The twelve edited volumes of Orwell's non-fiction, collected for the first time in one invaluable ebook.
A rich treasure trove of material, this unique collection includes Orwell's reviews, broadcasts, notebooks, wartime diaries, articles on socialism and censorship, correspondence with luminaries such as Arthur Koestler, Anthony Powell and Evelyn Waugh, and famous essays such as 'Politics and the English Language', 'Why I Write' and 'Some Thoughts on the Common Toad'.
Edited by Professor Peter Davison, the collection encompasses twelve annotated volumes and ranges across the whole of Orwell's writing life, from 1903 to 1950. As well as providing an unparalleled insight into Orwell's life and works, the volume offers a wonderful overview of the social, literary and political events of the thirties and forties. It will be an invaluable resource for fans, students and scholars alike.
A Kind of Compulsion (1903-36)
Facing Unpleasant Facts (1937-39)
A Patriot After All (1940-41)
All Propaganda is Lies (1941-42)
Keeping Our Little Corner Clean (1942-43)
Two Wasted Years (1943)
I Have Tried to Tell the Truth (1943-44)
I Belong to the Left (1945)
Smothered Under Journalism (1946)
It is What I Think (1947-48)
Our Job is to Make Life Worth Living (1949-50)
The Lost Orwell
With such varied correspondents as T. S. Eliot, Stephen Spender and Anthony Powell, for nearly forty years George Orwell wrote and received the letters that are now collected together in A Life in Letters, edited with an introduction by Peter Davison in Penguin Modern Classics.
Personal as well as political, Orwell's letters offer a fascinating window into the mind of a phenomenal man. We are privy to snatched glimpses of his family life: his son Richard's developing teeth, the death of his wife Eileen, and his own illness. Candid portraits of Barcelona during the Spanish Civil War, his opinions on bayonets, and on the chaining of German prisoners display his magnificent talent as a political writer, and letters to friends and his publisher provide a unique insight into the development and publication of some of the most important novels in the English language. A Life in Letters features previously unpublished material, including letters which shed new light on a love that would haunt him for his whole life, as well as revealing the inspiration for some of his most famous characters. Presented for the first time in a dedicated volume, this selection of Orwell's letters is an indispensible companion to his diaries.
'Arguably the most influential writer thrown up by the West in the twentieth century ... the real Orwell - whoever he is - continues to take shape'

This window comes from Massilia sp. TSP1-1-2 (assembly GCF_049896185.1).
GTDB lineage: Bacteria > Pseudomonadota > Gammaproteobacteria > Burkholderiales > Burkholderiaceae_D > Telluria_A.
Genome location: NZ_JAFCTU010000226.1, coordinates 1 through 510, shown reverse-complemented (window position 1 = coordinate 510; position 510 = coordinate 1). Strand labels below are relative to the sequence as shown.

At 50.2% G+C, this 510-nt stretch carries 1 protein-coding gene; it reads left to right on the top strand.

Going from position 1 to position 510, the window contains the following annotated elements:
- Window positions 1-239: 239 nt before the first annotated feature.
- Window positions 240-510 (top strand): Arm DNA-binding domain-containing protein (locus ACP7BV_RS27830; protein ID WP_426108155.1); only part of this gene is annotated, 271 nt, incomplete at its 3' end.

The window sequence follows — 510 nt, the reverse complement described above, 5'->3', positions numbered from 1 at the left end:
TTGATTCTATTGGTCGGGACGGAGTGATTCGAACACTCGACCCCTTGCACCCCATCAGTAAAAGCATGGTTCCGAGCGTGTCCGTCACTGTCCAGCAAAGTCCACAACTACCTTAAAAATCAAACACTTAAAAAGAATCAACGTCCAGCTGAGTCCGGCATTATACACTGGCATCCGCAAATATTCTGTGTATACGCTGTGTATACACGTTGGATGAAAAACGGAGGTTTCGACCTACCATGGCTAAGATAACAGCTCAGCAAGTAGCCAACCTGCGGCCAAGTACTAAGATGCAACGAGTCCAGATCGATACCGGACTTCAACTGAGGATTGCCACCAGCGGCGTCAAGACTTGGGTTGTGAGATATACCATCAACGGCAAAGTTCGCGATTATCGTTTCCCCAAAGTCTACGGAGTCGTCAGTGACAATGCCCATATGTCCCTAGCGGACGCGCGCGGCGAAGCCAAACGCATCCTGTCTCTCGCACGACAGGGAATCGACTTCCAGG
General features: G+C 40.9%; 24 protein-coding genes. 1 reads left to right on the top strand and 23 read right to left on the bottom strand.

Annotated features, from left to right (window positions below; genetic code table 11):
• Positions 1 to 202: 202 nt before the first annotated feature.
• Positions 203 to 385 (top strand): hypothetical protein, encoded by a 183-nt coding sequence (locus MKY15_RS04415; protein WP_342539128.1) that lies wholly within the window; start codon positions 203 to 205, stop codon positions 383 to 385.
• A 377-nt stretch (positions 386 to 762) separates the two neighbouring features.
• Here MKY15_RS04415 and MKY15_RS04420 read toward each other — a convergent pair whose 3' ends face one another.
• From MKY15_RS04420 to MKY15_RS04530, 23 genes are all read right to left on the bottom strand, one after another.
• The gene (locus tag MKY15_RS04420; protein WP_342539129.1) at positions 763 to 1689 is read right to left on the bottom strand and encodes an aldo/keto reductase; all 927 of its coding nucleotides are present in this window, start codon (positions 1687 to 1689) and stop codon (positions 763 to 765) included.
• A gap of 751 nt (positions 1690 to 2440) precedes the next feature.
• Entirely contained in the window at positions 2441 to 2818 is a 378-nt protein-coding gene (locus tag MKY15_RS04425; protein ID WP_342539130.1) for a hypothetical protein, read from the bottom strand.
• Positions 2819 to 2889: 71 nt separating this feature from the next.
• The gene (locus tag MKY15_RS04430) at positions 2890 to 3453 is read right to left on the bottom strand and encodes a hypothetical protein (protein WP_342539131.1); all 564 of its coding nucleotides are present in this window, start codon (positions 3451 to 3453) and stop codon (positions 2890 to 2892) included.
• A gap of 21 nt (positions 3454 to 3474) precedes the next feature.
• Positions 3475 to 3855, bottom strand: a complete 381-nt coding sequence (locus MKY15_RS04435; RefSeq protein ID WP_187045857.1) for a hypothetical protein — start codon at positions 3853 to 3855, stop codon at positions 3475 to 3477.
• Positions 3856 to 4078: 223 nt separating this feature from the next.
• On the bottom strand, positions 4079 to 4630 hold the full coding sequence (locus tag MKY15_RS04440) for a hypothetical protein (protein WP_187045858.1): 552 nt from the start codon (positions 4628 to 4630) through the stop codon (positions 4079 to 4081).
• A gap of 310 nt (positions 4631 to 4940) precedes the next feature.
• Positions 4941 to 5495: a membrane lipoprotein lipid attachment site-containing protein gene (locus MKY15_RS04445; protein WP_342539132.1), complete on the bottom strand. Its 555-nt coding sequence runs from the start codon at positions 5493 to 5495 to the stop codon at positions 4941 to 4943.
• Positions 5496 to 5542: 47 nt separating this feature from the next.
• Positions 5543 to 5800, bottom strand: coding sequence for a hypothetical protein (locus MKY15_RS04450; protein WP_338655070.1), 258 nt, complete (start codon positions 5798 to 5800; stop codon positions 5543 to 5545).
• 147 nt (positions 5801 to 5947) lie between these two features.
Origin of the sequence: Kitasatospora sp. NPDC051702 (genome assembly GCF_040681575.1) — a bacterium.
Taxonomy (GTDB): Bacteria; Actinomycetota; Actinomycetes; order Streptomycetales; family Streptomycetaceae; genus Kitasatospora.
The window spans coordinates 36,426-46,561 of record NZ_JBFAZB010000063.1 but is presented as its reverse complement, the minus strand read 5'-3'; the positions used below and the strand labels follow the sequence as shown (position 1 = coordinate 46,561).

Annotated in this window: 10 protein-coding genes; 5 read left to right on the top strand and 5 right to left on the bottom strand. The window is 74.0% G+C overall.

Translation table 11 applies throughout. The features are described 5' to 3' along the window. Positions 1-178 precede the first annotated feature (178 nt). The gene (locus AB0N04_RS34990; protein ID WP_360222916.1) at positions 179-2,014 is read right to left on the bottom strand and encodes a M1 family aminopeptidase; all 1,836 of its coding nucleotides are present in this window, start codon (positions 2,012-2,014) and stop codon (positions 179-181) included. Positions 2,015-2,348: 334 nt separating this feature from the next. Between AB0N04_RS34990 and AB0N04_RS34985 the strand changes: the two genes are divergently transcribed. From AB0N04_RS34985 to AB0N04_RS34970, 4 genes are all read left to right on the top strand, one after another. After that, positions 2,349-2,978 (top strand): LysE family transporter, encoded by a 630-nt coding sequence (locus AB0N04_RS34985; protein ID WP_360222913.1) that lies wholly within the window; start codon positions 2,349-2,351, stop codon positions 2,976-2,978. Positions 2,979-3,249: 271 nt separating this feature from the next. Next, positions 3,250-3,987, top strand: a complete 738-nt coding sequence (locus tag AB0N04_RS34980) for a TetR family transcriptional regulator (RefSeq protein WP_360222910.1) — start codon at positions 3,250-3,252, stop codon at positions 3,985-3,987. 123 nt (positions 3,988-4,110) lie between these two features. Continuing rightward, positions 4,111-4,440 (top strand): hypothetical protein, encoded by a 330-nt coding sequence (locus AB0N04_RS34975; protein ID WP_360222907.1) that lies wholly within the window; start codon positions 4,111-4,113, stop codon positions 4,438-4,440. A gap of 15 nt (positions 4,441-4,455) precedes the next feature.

George Orwell was an inveterate keeper of diaries. The Orwell Diaries presents eleven of them, covering the period 1931-1949, and follows Orwell from his early years as a writer to his last literary notebook. An entry from 1931 tells of a communal shave in the Trafalgar Square fountains, while notes from his travels through industrial England show the development of the impassioned social commentator.
This same acute power of observation is evident in his diaries from Morocco, as well as at home, where his domestic diaries chart the progress of his garden and animals with a keen eye; the wartime diaries, from descriptions of events overseas to the daily violence closer to home, describe astutely his perspective on the politics of both, and provide a new and entirely refreshing insight into Orwell's character and his great works.
A searing account of George Orwell's observations of working-class life in the bleak industrial heartlands of Yorkshire and Lancashire in the 1930s, The Road to Wigan Pier is a brilliant and bitter polemic that has lost none of its political impact over time. His graphically unforgettable descriptions of social injustice, cramped slum housing, dangerous mining conditions, squalor, hunger and growing unemployment are written with unblinking honesty, fury and great humanity. It crystallized the ideas that would be found in Orwell's later works and novels, and remains a powerful portrait of poverty, injustice and class divisions in Britain.
Published with an introduction by Richard Hoggart in Penguin Modern Classics.
'It is easy to see why the book created and still creates so sharp an impact ... exceptional immediacy, freshness and vigour, opinionated and bold ... Above all, it is a study of poverty and, behind that, of the strength of class-divisions'
Gordon Comstock loathes dull, middle-class respectability and worship of money. He gives up a 'good job' in advertising to work part-time in a bookshop, giving him more time to write. But he slides instead into a self-induced poverty that destroys his creativity and his spirit. Only Rosemary, ever-faithful Rosemary, has the strength to challenge his commitment to his chosen way of life. Through the character of Gordon Comstock, Orwell reveals his own disaffection with the society he once himself renounced.
Enlivened with vivid autobiographical detail, George Orwell's Keep the Aspidistra Flying is a tragically witty account of the struggle to escape from a materialistic existence, with an introduction by Peter Davison in Penguin Modern Classics.